Leeds Global Challenge Doctoral Scholarship: Developing Community-led Solutions through Participatory Arts to Rural Misuse of Antibiotics in Nepal

University of Leeds - School of Languages, Cultures and Societies and the Nuffield Centre for International Health and Development.

Session 2018-19 - Closing Date 17:00 (UK time) 1 June 2018

The online application form can be found at:


Project:  Developing community-led solutions through participatory arts to rural misuse of antibiotics in Nepal

Awards provide fees at the University of Leeds standard rate together with a maintenance grant (£14,777 in Session 2018/19).

Due to funding availability, the studentship is open to UK/EU candidates only.

This interdisciplinary Global Challenge Doctoral scholarship spans two Schools – School of Languages, Cultures and Societies and the Nuffield Centre for International Health and Development.  The award holder will be registered in the School of Languages, Cultures and Societies.

This project, aligned with the Culture and Health themes, explores the intersection between two areas of emerging importance in research into Antimicrobial Resistance (AMR), using Nepal as a case study.

1) In Nepal, antibiotic-treatable infections are a significant public health burden. A recent review of studies examining antibiotic resistance to common bacterial diseases there states that ‘in credible studies, more than half of Escherichia coli, Klebsiellae pneumonia and Streptococcus pneumonia isolates tested […] were resistant to first-line antibiotics’, indicating that antibiotic resistance is a growing threat to public health there (Basnyat 2015: 6-10). The same report identifies six strategies for improving antibiotic use in Nepal: reducing the need for antibiotics; improving infection control and antibiotic stewardship; rationalising antibiotic use within the community; reducing the use of antibiotics in agriculture; educating health professionals, policy makers and the public on the sustainable use of antibiotics; and ensuring political commitment to the issue (ibid 10). This project will be particularly focussed on agriculture and the rapidly growing problem of the misuse of antibiotics by farmers in the country.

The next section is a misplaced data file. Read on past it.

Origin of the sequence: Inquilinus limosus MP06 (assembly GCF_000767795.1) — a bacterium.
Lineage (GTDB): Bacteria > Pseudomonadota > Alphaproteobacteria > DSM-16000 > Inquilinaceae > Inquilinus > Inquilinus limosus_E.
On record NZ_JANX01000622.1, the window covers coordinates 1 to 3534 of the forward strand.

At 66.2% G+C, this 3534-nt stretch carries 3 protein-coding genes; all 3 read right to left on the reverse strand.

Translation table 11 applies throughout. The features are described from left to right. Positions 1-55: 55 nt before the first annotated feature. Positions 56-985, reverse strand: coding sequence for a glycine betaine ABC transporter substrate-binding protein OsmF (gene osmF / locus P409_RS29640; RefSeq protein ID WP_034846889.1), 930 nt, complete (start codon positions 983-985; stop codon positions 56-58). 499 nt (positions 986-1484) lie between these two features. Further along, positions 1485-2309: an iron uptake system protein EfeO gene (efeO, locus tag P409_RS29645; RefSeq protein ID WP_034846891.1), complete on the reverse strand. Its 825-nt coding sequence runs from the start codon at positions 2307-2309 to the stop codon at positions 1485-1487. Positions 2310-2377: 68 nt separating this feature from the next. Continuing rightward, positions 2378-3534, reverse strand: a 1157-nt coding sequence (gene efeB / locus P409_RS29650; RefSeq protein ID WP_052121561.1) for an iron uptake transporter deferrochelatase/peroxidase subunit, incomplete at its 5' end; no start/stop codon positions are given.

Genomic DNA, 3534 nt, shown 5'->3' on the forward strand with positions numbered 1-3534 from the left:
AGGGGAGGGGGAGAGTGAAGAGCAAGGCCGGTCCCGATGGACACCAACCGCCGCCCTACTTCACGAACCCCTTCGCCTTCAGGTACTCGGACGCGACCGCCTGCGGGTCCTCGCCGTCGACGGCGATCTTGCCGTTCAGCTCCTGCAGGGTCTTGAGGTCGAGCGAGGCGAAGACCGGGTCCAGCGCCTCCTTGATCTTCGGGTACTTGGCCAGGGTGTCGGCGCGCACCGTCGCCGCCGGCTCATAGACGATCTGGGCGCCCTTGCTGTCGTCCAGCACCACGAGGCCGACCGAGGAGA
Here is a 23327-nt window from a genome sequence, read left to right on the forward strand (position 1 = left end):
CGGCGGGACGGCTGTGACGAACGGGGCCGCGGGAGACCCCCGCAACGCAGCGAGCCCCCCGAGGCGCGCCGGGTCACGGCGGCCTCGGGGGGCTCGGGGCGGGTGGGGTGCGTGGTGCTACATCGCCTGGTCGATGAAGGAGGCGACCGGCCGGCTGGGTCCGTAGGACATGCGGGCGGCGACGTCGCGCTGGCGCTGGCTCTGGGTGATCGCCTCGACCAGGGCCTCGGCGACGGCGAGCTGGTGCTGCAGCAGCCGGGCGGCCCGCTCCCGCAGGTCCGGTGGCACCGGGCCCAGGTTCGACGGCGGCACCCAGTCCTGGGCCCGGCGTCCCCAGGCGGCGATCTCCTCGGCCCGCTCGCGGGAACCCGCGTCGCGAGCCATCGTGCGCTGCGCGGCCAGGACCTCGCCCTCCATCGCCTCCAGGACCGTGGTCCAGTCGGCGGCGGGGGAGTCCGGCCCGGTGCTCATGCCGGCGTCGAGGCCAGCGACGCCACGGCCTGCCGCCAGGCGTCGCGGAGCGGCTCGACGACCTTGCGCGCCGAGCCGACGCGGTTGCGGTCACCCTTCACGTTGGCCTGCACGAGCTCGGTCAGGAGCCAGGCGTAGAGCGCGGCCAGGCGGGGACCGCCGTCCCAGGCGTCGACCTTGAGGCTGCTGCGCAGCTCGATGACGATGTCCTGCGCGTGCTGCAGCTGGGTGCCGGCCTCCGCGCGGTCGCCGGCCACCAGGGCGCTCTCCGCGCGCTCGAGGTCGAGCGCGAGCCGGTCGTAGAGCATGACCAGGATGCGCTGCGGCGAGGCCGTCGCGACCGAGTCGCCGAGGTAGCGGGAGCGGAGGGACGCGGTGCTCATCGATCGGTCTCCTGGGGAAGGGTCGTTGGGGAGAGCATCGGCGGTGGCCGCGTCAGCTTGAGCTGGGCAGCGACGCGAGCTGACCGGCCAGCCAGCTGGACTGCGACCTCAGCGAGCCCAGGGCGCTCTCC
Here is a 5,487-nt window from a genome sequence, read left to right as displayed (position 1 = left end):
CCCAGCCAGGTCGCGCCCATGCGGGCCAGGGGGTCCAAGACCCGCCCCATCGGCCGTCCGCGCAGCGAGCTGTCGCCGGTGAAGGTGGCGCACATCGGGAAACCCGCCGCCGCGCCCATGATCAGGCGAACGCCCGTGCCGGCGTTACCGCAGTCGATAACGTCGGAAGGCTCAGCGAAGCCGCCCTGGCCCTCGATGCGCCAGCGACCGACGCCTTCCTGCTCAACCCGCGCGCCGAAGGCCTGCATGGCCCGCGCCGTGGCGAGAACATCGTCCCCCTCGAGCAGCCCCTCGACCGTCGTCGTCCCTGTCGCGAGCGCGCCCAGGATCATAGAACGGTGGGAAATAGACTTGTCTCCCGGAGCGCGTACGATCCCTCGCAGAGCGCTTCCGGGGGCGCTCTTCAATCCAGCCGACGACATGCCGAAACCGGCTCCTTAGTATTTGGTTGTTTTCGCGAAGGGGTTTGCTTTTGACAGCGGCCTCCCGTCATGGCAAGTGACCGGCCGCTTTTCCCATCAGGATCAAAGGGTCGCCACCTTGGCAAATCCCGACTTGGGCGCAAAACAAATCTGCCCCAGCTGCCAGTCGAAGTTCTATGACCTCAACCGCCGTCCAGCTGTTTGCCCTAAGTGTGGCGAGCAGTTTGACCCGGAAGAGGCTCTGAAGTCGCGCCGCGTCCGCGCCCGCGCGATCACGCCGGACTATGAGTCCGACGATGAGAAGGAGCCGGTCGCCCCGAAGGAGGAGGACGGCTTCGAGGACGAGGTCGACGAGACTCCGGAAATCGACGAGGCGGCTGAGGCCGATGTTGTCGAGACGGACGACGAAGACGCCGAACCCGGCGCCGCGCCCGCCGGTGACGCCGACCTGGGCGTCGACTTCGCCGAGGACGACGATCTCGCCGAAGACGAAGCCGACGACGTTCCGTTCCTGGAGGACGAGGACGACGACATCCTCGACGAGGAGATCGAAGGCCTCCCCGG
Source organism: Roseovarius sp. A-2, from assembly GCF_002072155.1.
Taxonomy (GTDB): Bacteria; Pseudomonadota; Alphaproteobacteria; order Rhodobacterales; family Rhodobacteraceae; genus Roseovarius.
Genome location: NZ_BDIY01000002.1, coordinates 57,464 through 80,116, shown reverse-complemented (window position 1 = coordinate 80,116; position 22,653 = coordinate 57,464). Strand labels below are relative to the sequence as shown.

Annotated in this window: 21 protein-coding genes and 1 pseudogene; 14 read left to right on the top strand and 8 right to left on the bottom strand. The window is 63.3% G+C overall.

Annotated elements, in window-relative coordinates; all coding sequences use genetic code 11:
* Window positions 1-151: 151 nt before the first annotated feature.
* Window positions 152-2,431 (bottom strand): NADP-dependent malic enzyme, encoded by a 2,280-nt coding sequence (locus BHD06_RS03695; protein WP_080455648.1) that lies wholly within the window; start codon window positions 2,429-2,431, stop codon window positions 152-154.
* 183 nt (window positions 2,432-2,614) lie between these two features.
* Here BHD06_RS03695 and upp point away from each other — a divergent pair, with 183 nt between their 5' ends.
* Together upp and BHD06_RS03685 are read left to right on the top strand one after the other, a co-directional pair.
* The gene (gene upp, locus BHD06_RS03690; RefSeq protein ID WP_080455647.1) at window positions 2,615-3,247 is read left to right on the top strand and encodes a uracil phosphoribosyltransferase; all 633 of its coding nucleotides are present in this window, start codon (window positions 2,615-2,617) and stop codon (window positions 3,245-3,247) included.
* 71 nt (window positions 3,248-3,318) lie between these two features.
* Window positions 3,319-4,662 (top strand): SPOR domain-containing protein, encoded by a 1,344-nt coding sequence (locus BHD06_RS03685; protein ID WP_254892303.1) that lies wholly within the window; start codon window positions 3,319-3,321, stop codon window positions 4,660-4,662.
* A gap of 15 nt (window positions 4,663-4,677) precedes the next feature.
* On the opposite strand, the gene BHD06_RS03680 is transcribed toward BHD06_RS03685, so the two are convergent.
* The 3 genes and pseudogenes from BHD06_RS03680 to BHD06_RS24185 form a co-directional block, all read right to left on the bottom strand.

2) Participatory arts (PA) are increasingly being utilised as a development tool across a whole range of ostensibly intractable development issues. In particular they are increasingly cited as a potentially innovative way of addressing issues around AMR. Specifically, PA is seen as a way of accessing community knowledge in order to understand local factors in antibiotic misuse (Rogers 2015; Crossick 2016). While there are numerous studies emerging, there has, as yet, been no systematic evaluation of PA in this regard. Projects currently tend to operate in silos with little shared understanding of what constitutes best practice. This project will carry out the first systemic evaluation of practice. This will then be used to develop and evaluate a pilot intervention, working with our Nepalese partners.

This project works at the intersection of public-health studies, cultural studies, medical humanities and arts-based practice-led research.

Further information on the application procedure can be found at http://scholarships.leeds.ac.uk/Documents/LDSGlobalChallengeDoctoralPro-Forma2018-19-LCS.doc

For more information on the project, please contact Professor Paul Cooke (p.cooke@leeds.ac.uk).

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